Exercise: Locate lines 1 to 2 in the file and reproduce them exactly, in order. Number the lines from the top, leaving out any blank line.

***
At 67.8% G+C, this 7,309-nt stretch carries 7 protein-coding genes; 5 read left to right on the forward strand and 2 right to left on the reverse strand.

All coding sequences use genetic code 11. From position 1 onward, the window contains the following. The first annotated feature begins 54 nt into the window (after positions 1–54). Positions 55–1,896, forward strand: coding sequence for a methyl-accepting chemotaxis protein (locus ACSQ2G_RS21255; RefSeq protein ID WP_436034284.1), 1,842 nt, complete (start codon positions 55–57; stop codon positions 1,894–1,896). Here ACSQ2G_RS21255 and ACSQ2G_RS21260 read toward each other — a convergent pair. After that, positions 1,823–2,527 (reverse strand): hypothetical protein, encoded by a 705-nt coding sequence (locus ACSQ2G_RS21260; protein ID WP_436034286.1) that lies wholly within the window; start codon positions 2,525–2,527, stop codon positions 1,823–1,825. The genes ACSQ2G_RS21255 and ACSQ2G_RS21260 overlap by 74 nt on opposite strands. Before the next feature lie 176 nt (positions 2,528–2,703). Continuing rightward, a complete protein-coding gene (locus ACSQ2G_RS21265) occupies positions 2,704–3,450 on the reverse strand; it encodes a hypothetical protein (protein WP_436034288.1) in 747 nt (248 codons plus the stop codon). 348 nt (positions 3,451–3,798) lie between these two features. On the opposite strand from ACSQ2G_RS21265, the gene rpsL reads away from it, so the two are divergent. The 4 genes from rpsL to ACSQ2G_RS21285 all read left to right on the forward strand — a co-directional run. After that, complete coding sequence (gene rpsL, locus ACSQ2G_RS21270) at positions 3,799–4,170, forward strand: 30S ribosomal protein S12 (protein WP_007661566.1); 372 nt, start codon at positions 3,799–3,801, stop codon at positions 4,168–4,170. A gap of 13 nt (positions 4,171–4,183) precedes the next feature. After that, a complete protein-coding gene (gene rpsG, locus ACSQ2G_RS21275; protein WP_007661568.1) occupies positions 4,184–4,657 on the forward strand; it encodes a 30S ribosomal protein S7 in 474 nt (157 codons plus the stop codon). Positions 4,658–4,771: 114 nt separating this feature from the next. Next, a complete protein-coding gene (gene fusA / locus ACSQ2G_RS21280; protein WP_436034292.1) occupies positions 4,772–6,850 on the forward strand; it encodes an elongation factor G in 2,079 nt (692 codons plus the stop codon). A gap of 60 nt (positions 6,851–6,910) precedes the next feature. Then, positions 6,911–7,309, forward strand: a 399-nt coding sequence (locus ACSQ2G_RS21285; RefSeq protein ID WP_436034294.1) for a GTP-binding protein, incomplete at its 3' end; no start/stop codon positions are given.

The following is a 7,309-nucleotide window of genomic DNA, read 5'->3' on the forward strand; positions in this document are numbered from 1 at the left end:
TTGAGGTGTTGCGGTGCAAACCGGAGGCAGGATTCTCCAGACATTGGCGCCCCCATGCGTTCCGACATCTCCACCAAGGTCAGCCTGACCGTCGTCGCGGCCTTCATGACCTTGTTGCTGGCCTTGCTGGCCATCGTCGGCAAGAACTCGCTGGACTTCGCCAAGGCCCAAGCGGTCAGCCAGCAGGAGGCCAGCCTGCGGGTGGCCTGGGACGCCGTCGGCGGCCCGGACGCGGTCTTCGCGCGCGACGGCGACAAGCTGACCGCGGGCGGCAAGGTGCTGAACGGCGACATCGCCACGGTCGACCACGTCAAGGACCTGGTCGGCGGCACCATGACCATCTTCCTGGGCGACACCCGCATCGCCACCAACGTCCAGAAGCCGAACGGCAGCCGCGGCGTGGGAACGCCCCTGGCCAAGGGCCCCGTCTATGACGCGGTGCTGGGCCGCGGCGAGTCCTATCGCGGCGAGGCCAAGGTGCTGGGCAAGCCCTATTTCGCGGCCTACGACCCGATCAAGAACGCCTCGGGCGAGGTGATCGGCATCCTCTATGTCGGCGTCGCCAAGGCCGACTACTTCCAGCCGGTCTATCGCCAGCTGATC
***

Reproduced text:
At 67.8% G+C, this 7,309-nt stretch carries 7 protein-coding genes; 5 read left to right on the forward strand and 2 right to left on the reverse strand.

All coding sequences use genetic code 11. From position 1 onward, the window contains the following. The first annotated feature begins 54 nt into the window (after positions 1–54). Positions 55–1,896, forward strand: coding sequence for a methyl-accepting chemotaxis protein (locus ACSQ2G_RS21255; RefSeq protein ID WP_436034284.1), 1,842 nt, complete (start codon positions 55–57; stop codon positions 1,894–1,896). Here ACSQ2G_RS21255 and ACSQ2G_RS21260 read toward each other — a convergent pair. After that, positions 1,823–2,527 (reverse strand): hypothetical protein, encoded by a 705-nt coding sequence (locus ACSQ2G_RS21260; protein ID WP_436034286.1) that lies wholly within the window; start codon positions 2,525–2,527, stop codon positions 1,823–1,825. The genes ACSQ2G_RS21255 and ACSQ2G_RS21260 overlap by 74 nt on opposite strands. Before the next feature lie 176 nt (positions 2,528–2,703). Continuing rightward, a complete protein-coding gene (locus ACSQ2G_RS21265) occupies positions 2,704–3,450 on the reverse strand; it encodes a hypothetical protein (protein WP_436034288.1) in 747 nt (248 codons plus the stop codon). 348 nt (positions 3,451–3,798) lie between these two features. On the opposite strand from ACSQ2G_RS21265, the gene rpsL reads away from it, so the two are divergent. The 4 genes from rpsL to ACSQ2G_RS21285 all read left to right on the forward strand — a co-directional run. After that, complete coding sequence (gene rpsL, locus ACSQ2G_RS21270) at positions 3,799–4,170, forward strand: 30S ribosomal protein S12 (protein WP_007661566.1); 372 nt, start codon at positions 3,799–3,801, stop codon at positions 4,168–4,170. A gap of 13 nt (positions 4,171–4,183) precedes the next feature. After that, a complete protein-coding gene (gene rpsG, locus ACSQ2G_RS21275; protein WP_007661568.1) occupies positions 4,184–4,657 on the forward strand; it encodes a 30S ribosomal protein S7 in 474 nt (157 codons plus the stop codon). Positions 4,658–4,771: 114 nt separating this feature from the next. Next, a complete protein-coding gene (gene fusA / locus ACSQ2G_RS21280; protein WP_436034292.1) occupies positions 4,772–6,850 on the forward strand; it encodes an elongation factor G in 2,079 nt (692 codons plus the stop codon). A gap of 60 nt (positions 6,851–6,910) precedes the next feature. Then, positions 6,911–7,309, forward strand: a 399-nt coding sequence (locus ACSQ2G_RS21285; RefSeq protein ID WP_436034294.1) for a GTP-binding protein, incomplete at its 3' end; no start/stop codon positions are given.